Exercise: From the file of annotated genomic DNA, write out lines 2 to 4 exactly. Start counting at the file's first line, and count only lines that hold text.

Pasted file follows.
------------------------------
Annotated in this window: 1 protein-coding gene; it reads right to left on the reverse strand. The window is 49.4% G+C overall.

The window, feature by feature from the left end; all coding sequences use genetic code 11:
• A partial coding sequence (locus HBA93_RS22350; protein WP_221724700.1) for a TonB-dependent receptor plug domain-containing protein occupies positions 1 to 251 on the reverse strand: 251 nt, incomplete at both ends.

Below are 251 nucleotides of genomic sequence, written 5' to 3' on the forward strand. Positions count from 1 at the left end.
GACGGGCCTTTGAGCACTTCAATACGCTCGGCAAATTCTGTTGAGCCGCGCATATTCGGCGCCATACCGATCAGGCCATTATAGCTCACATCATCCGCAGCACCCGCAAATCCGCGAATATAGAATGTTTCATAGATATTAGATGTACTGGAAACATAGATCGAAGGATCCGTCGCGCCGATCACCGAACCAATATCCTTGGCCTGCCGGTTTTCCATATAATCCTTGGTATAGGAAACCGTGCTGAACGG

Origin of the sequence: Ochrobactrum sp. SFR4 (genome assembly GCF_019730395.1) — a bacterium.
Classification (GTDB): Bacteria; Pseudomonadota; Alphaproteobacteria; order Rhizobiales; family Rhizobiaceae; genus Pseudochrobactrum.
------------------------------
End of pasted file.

The window, feature by feature from the left end; all coding sequences use genetic code 11:
• A partial coding sequence (locus HBA93_RS22350; protein WP_221724700.1) for a TonB-dependent receptor plug domain-containing protein occupies positions 1 to 251 on the reverse strand: 251 nt, incomplete at both ends.

Below are 251 nucleotides of genomic sequence, written 5' to 3' on the forward strand. Positions count from 1 at the left end.